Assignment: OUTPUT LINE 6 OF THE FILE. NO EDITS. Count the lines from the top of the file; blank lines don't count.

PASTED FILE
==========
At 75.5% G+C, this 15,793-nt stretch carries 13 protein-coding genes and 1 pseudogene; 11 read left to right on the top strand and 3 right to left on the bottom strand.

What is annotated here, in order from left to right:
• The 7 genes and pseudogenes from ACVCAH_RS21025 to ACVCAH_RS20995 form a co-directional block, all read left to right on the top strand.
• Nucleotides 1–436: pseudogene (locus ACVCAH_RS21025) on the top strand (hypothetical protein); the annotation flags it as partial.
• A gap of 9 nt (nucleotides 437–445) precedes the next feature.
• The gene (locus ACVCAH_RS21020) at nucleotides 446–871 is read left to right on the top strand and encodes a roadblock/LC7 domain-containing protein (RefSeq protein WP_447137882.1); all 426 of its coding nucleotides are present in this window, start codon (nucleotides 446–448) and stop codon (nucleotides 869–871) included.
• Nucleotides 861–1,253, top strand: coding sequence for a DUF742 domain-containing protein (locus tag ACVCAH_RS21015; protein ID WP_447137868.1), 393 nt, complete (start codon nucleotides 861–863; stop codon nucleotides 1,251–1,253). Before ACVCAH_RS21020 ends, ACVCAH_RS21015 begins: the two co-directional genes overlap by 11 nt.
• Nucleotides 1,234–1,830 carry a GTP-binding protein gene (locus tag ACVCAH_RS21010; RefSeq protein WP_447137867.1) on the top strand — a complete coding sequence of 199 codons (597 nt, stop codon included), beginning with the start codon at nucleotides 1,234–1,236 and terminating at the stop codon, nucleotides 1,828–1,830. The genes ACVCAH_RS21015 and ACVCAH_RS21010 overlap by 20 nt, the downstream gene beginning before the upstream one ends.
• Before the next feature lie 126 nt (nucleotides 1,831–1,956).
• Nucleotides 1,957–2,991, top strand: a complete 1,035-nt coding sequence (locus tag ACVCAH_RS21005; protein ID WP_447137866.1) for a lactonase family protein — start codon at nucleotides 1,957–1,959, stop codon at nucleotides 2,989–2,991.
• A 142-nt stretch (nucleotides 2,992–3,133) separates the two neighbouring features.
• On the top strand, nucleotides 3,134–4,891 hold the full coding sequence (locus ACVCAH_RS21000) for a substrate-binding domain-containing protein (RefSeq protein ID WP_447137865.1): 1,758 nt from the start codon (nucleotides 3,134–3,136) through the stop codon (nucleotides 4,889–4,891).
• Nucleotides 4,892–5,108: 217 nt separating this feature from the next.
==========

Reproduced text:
• The gene (locus ACVCAH_RS21020) at nucleotides 446–871 is read left to right on the top strand and encodes a roadblock/LC7 domain-containing protein (RefSeq protein WP_447137882.1); all 426 of its coding nucleotides are present in this window, start codon (nucleotides 446–448) and stop codon (nucleotides 869–871) included.